Rewarding Advocacy and Retaining Customers
How “24″, Louis Vuitton and a London restaurant attempt to make their brands worth engaging with.
Eye-catching advertising – like the one mentioned by Zeitgeist in the previous article posting – that succeeds in converting a person to being a new customer of a brand is one thing, but keeping them dedicated is quite another. As The New Yorker cartoon above demonstrates so humorously and effectively, engagement is what’s important. It’s about incentivising and rewarding your customer for their association (and, hopefully, evangelism) of the brand.
Zeitgeist has touched on location-based services several times in the past, and as the service continues its maturation process, we are able to judge better as to what kind of benefits it brings to marketers of brands. One is still left with the impression that network effects have yet to fully take hold for the myriad platforms – Foursquare, Gowalla, and more recently Facebook’s equivalent – that provide these services. Logically, greater and more plentiful benefits for those that sign up to these services would encourage those users to advocate others to sign up to them.
So what is the current state of affairs for rewarding users of such services? Well, first you can count out anyone who lives outside a major metropolitan city; the service has nothing to offer them other than who gets to be arbitrary mayor of which location. Sometimes, locations can be inaccurate enough that it looks like people are having a drink in a subaqua bar, as is the case above.
In the past week, living in London, Zeitgeist has experienced two offers through Foursquare that have had real-world consequences. Tuesday before last, as one of the first people to unlock the “Louis Vuitton Insider” badge, Zeitgeist’s presence was requested at the Bond Street Maison for a drinks reception, attended by several Vuitton employees from the marketing and digital disciplines, from both London and Paris. The chance to get to talk to such people, while browsing the store’s significant art book collection while munching on macaroons and sipping various beverages, leaving with a small gift, all were clearly tangible benefits for those guests who attended the evening. What of the business though? What benefits does it reap from organising such an event at reasonable expense? Ideally it gets to know its customer base better, though in this case, some of those who unlocked the badge were not habitual customers of Vuitton. Still, for those that are, the event would no doubt have encouraged a greater affinity toward the brand.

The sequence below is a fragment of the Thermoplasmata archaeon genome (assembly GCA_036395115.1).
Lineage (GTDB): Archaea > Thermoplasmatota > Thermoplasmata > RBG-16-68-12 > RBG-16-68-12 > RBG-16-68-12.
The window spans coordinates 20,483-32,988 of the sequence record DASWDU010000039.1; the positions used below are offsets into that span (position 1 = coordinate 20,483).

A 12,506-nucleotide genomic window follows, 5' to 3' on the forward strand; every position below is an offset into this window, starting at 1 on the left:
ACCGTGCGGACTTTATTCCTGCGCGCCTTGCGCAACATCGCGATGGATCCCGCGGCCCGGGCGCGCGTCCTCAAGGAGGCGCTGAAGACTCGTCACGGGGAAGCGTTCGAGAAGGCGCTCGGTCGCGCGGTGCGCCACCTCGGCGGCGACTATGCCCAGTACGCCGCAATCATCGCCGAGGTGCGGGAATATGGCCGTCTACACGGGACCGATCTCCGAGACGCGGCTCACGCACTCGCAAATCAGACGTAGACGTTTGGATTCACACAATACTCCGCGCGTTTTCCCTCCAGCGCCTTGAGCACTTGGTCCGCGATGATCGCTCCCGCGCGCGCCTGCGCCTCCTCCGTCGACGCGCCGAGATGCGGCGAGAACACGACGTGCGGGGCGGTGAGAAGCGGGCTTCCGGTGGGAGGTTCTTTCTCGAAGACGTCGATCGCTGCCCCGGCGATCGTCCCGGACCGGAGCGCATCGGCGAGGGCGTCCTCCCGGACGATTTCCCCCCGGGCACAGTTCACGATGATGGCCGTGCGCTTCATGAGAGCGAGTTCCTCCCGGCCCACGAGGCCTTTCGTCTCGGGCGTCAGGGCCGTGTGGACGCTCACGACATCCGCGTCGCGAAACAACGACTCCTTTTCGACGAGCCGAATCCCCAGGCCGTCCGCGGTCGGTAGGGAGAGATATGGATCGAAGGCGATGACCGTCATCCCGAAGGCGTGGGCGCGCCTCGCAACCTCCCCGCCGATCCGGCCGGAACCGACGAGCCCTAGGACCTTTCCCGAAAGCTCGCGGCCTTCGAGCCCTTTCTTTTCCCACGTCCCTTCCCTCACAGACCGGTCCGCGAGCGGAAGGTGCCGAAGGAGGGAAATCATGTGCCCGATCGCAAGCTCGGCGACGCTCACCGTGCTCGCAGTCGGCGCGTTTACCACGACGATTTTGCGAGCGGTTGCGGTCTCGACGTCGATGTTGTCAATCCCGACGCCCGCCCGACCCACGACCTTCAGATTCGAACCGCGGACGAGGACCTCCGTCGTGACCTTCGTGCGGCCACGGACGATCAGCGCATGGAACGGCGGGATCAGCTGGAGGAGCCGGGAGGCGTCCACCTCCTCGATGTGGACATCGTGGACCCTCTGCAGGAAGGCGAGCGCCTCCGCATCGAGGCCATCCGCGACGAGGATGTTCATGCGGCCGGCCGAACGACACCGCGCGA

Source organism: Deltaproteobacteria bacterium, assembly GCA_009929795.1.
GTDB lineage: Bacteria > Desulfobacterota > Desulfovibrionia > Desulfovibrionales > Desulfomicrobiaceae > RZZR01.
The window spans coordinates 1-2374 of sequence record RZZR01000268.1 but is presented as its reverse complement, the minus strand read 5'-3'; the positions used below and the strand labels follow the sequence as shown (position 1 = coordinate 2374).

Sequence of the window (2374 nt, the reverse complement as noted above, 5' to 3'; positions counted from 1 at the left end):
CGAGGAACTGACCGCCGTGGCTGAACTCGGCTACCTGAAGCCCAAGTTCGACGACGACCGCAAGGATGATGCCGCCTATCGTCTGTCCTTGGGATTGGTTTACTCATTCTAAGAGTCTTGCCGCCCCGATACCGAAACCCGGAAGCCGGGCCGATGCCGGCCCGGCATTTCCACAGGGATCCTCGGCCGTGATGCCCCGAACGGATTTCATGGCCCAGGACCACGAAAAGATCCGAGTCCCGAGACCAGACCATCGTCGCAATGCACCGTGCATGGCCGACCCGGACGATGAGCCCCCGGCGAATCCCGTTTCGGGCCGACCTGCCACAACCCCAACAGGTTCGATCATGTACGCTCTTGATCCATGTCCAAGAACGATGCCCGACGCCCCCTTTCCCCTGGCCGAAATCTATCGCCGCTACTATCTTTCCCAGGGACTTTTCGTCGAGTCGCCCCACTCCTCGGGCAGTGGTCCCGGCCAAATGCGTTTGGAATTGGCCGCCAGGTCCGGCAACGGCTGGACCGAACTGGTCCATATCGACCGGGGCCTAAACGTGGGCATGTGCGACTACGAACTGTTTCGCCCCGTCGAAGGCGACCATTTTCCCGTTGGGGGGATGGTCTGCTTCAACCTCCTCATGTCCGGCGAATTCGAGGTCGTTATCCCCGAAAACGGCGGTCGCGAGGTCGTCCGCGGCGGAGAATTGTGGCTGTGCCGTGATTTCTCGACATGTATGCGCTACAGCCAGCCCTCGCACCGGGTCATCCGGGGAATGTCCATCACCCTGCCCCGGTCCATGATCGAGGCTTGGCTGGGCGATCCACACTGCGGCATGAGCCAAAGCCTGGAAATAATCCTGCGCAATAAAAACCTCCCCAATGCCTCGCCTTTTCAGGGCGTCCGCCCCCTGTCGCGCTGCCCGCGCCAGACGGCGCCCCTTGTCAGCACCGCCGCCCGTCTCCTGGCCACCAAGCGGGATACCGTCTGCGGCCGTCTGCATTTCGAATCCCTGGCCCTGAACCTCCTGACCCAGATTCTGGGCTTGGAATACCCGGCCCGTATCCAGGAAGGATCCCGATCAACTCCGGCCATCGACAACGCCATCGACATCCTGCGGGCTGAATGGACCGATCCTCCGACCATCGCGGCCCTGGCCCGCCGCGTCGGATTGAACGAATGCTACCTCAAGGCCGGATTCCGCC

Yesterday at lunch near Covent Garden, Zeitgeist was early meeting his friend and decided to check-in on Foursquare. The reward for having done so was a free glass of wine. The benefits of free alcohol need not be extolled or delved into greatly in this article. However, the execution was sorely lacking. The waitress, when presented with the notification of this offer, was totally caught by surprise, and was not aware of any such offer. When the glass was ultimately brought – Zeitgeist was presented with a choice of “red or white?” – it was of course some substandard plonk that wouldn’t have been fit for a university ball. On the face of it, of course, this was not surprising; but it led to the question of what is the point of rewarding the consumer / shopper / person with something that is pretty poor and leads to a less enjoyable experience?
Zeitgeist can think of few experiences less enjoyable than competing against others to stay awake. Yet this is exactly the idea that 20th Century Fox have had, on the eve of the release of an enormous, diss-it-and-you’ll-be-waterboarded, boxset of the entire series of the hit show 24. Starting last night in Los Angeles, several “lucky” winners of a competition run entirely on Facebook will be subjected to every single episode of the series, while they compete with other viewers in a glass cube to stay awake. The campaign is also supported by a Twitter feed and, as Fox would have hoped, has been picked up by “24″ fan blogs as well as the mainstream media, appearing in the LA Times. The campaign will have relatively little long-term impact, as the series has now come to end – though rumours persist of a film being made – but the idea for the competition, one of endurance, is very on-brand for the series, and has clearly sparked much chatter online. It should be noted that endurance contests are not always on-brand, or safe. UPDATE: The winners.